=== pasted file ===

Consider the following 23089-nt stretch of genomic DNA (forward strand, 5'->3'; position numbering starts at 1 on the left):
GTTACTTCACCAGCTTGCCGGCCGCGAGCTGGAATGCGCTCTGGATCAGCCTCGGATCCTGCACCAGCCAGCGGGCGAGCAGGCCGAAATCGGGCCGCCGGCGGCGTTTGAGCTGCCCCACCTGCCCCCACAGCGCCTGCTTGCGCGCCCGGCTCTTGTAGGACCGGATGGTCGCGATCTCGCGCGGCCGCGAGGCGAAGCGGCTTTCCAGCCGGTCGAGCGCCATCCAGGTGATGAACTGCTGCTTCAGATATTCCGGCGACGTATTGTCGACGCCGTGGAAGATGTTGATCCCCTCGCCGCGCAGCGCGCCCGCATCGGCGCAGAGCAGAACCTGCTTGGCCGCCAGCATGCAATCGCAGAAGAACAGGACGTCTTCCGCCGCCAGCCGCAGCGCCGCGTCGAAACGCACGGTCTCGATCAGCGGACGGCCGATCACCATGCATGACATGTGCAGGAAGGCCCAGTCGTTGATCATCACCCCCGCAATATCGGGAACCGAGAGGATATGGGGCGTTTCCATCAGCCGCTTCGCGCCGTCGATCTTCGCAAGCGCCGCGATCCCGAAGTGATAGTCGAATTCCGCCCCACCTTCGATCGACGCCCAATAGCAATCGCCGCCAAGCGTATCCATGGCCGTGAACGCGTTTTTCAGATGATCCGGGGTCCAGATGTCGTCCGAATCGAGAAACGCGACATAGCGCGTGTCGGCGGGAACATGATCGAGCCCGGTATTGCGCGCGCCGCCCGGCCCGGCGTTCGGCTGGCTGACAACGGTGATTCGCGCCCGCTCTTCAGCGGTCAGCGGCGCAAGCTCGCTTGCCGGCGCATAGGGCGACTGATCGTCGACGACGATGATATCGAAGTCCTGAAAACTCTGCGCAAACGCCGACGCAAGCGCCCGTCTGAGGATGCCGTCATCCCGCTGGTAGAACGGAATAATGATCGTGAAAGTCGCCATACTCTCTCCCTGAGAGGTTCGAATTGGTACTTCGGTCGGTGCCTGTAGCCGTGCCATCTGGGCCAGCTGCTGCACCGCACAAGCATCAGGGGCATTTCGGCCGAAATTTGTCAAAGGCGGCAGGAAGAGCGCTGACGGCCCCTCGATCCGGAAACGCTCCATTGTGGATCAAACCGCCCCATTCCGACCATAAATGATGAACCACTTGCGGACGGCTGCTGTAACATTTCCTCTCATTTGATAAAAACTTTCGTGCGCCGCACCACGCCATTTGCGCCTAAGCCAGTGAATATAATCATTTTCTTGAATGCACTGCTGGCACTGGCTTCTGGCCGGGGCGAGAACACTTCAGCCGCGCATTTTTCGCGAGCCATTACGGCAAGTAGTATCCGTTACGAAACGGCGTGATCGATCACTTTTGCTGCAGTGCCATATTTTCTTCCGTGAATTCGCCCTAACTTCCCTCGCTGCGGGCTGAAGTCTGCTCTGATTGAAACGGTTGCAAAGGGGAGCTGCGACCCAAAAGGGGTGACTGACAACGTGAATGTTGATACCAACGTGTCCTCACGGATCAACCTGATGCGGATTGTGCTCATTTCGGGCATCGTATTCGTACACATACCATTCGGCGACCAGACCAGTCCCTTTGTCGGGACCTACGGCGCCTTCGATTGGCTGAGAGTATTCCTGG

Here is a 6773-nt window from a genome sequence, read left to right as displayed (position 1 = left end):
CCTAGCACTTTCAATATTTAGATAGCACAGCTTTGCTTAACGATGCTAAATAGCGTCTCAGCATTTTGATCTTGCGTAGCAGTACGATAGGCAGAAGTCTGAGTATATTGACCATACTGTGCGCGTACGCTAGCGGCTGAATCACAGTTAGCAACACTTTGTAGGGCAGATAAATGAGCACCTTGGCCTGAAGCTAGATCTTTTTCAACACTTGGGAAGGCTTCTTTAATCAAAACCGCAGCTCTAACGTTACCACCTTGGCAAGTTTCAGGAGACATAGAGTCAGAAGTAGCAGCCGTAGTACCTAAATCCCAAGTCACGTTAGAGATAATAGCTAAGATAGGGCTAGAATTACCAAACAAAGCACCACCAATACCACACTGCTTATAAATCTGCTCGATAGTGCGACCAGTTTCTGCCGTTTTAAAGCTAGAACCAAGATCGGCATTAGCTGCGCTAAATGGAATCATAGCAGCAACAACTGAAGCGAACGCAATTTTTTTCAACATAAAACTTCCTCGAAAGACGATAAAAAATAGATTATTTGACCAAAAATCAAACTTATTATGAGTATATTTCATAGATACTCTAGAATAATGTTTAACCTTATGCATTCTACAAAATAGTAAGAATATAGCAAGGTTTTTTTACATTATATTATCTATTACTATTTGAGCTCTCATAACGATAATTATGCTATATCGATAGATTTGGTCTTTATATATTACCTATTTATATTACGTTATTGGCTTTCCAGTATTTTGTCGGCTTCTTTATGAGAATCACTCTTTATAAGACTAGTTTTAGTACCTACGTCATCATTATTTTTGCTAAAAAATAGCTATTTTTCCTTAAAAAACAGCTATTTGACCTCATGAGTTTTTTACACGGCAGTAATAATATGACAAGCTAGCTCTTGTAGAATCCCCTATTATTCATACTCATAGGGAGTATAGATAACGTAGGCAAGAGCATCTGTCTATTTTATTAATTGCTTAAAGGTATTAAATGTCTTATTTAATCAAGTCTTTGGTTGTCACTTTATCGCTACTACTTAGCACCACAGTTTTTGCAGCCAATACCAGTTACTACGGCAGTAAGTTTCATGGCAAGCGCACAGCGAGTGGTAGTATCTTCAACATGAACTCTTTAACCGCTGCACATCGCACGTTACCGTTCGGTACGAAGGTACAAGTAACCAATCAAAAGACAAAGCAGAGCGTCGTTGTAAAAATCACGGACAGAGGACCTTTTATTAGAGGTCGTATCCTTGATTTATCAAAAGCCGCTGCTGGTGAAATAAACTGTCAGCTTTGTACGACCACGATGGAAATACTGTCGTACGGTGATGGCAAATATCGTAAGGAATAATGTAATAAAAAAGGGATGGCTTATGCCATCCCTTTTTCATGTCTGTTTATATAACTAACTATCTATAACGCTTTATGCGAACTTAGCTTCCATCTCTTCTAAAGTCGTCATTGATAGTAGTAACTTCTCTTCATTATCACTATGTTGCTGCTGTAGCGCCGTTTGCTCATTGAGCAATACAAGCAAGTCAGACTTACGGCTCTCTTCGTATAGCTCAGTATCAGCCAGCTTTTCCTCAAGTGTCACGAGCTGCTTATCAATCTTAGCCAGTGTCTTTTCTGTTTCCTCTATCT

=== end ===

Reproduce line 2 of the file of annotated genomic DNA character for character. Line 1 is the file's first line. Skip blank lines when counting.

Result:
GTTACTTCACCAGCTTGCCGGCCGCGAGCTGGAATGCGCTCTGGATCAGCCTCGGATCCTGCACCAGCCAGCGGGCGAGCAGGCCGAAATCGGGCCGCCGGCGGCGTTTGAGCTGCCCCACCTGCCCCCACAGCGCCTGCTTGCGCGCCCGGCTCTTGTAGGACCGGATGGTCGCGATCTCGCGCGGCCGCGAGGCGAAGCGGCTTTCCAGCCGGTCGAGCGCCATCCAGGTGATGAACTGCTGCTTCAGATATTCCGGCGACGTATTGTCGACGCCGTGGAAGATGTTGATCCCCTCGCCGCGCAGCGCGCCCGCATCGGCGCAGAGCAGAACCTGCTTGGCCGCCAGCATGCAATCGCAGAAGAACAGGACGTCTTCCGCCGCCAGCCGCAGCGCCGCGTCGAAACGCACGGTCTCGATCAGCGGACGGCCGATCACCATGCATGACATGTGCAGGAAGGCCCAGTCGTTGATCATCACCCCCGCAATATCGGGAACCGAGAGGATATGGGGCGTTTCCATCAGCCGCTTCGCGCCGTCGATCTTCGCAAGCGCCGCGATCCCGAAGTGATAGTCGAATTCCGCCCCACCTTCGATCGACGCCCAATAGCAATCGCCGCCAAGCGTATCCATGGCCGTGAACGCGTTTTTCAGATGATCCGGGGTCCAGATGTCGTCCGAATCGAGAAACGCGACATAGCGCGTGTCGGCGGGAACATGATCGAGCCCGGTATTGCGCGCGCCGCCCGGCCCGGCGTTCGGCTGGCTGACAACGGTGATTCGCGCCCGCTCTTCAGCGGTCAGCGGCGCAAGCTCGCTTGCCGGCGCATAGGGCGACTGATCGTCGACGACGATGATATCGAAGTCCTGAAAACTCTGCGCAAACGCCGACGCAAGCGCCCGTCTGAGGATGCCGTCATCCCGCTGGTAGAACGGAATAATGATCGTGAAAGTCGCCATACTCTCTCCCTGAGAGGTTCGAATTGGTACTTCGGTCGGTGCCTGTAGCCGTGCCATCTGGGCCAGCTGCTGCACCGCACAAGCATCAGGGGCATTTCGGCCGAAATTTGTCAAAGGCGGCAGGAAGAGCGCTGACGGCCCCTCGATCCGGAAACGCTCCATTGTGGATCAAACCGCCCCATTCCGACCATAAATGATGAACCACTTGCGGACGGCTGCTGTAACATTTCCTCTCATTTGATAAAAACTTTCGTGCGCCGCACCACGCCATTTGCGCCTAAGCCAGTGAATATAATCATTTTCTTGAATGCACTGCTGGCACTGGCTTCTGGCCGGGGCGAGAACACTTCAGCCGCGCATTTTTCGCGAGCCATTACGGCAAGTAGTATCCGTTACGAAACGGCGTGATCGATCACTTTTGCTGCAGTGCCATATTTTCTTCCGTGAATTCGCCCTAACTTCCCTCGCTGCGGGCTGAAGTCTGCTCTGATTGAAACGGTTGCAAAGGGGAGCTGCGACCCAAAAGGGGTGACTGACAACGTGAATGTTGATACCAACGTGTCCTCACGGATCAACCTGATGCGGATTGTGCTCATTTCGGGCATCGTATTCGTACACATACCATTCGGCGACCAGACCAGTCCCTTTGTCGGGACCTACGGCGCCTTCGATTGGCTGAGAGTATTCCTGG